The title is a bit of a misnomer.
There’s nothing mad about Leah Chalfen. She’s quite sane and she has a story to tell through the various designs of her hats. An often overlooked accessory is now making a resurgence and Chalfen is one of the designers at the forefront of this resurgence.
PD: You’re seeing a lot of younger artists in the music industry and in films wearing hats, do you think that hats are making sort of a comeback?
LC: I would say in today climate of competition younger artist are seeing the value of hats as an accessory in making themselves stand out. This took place in Hollywood in the 20’s and 40’s when younger stars and starlets wanted to create a character-a personality to be recognized by their glamour and their hats and it was successful. Hats back in those days said something about the personality of the person and that’s probably what is repeating itself today and the fact that we have to make ourselves stando ut. Hats are a brilliant accessory since they highlight the face, and the face is our ultimate image of our brand.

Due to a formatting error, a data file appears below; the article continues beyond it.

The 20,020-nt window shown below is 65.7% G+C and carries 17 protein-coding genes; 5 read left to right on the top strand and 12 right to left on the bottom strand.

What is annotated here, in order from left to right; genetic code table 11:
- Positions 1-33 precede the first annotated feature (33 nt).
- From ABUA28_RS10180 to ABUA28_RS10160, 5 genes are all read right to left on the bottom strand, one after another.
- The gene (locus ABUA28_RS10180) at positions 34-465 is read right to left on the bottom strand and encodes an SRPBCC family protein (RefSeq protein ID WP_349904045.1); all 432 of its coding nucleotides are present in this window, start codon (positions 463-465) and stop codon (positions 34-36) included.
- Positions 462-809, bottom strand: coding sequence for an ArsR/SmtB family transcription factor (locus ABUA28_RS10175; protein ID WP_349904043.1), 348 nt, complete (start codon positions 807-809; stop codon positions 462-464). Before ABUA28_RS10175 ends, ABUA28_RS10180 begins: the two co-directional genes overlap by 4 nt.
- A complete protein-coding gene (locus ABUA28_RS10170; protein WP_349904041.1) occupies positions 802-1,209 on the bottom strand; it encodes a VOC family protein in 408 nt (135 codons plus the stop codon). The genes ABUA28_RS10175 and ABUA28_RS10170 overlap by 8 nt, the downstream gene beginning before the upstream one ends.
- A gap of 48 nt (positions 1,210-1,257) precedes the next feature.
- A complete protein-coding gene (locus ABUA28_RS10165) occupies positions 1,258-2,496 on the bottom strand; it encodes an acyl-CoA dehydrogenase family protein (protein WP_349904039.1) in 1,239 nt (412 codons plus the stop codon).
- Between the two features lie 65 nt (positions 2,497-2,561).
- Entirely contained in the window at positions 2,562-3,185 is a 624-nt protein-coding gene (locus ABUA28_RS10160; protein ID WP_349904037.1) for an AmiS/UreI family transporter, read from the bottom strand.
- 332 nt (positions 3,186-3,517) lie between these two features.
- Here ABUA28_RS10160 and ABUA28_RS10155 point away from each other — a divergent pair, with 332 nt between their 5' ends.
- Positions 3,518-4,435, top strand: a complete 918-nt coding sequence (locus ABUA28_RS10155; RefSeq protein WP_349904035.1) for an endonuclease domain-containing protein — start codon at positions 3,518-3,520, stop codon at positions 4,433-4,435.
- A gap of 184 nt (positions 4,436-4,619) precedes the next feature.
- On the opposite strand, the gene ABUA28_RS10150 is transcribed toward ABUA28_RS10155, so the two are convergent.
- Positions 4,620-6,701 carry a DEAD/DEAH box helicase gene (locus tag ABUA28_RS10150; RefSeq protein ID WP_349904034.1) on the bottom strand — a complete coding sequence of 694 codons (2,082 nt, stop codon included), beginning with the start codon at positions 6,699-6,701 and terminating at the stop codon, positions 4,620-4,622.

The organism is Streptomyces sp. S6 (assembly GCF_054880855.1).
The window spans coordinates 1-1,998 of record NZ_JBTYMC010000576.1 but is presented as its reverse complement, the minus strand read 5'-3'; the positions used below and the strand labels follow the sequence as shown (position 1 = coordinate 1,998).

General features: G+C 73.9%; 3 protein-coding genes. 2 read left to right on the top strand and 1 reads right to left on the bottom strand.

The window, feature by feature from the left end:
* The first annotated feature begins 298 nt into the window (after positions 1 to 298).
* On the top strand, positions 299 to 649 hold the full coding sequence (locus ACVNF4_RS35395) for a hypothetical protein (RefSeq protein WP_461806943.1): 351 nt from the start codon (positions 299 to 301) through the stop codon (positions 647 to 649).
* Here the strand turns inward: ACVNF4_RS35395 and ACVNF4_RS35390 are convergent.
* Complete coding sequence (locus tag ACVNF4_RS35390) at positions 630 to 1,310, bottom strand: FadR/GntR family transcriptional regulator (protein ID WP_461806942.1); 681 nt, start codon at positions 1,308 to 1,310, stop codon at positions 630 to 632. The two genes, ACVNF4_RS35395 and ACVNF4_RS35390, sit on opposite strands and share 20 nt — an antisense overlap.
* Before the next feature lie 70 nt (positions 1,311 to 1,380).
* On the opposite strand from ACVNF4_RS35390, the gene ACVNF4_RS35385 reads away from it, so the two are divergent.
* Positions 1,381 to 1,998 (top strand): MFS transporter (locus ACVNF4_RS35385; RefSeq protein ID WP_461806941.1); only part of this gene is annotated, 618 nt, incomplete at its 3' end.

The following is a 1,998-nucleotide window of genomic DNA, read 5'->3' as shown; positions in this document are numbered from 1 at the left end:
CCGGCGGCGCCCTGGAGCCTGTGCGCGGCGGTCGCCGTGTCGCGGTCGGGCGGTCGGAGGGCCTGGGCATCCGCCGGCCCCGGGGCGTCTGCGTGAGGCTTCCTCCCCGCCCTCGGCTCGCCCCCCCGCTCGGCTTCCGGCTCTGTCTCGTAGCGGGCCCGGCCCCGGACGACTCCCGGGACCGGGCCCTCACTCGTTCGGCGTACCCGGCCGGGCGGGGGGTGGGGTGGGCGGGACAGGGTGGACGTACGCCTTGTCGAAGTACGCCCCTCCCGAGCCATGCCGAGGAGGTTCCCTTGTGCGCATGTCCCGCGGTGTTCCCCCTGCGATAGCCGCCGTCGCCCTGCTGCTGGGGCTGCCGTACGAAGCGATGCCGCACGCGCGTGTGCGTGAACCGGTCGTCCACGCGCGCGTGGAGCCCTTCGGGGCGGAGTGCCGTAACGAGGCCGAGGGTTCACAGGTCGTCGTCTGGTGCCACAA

PD: Do you think that Millinery is a process lost on up and coming designers and design students?LC: Yes- because fashion designers are mainly focused on garments and Millinery is the field of hat design and accessories. It is far and few between the people who decide to dedicate themselves to just accessories and breaking that down that further just head wear. Todays society doesn’t have such an extreme need for- it’s a conscience accessory something extra- we don’t need a hat we need shoes. We don’t need a hat like we need a bag- women need pocketbooks- it’s a niche industry basically- it’s a supply and demand.
PD: I see on your website that you teach at Parsons.
LC: I do and it was an attempt to diffuse the knowledge and this semester knowone signed up because all the students chose classes that focused on the garment industry. It hasn’t taken hold in terms of popularity as far as in fashion schools.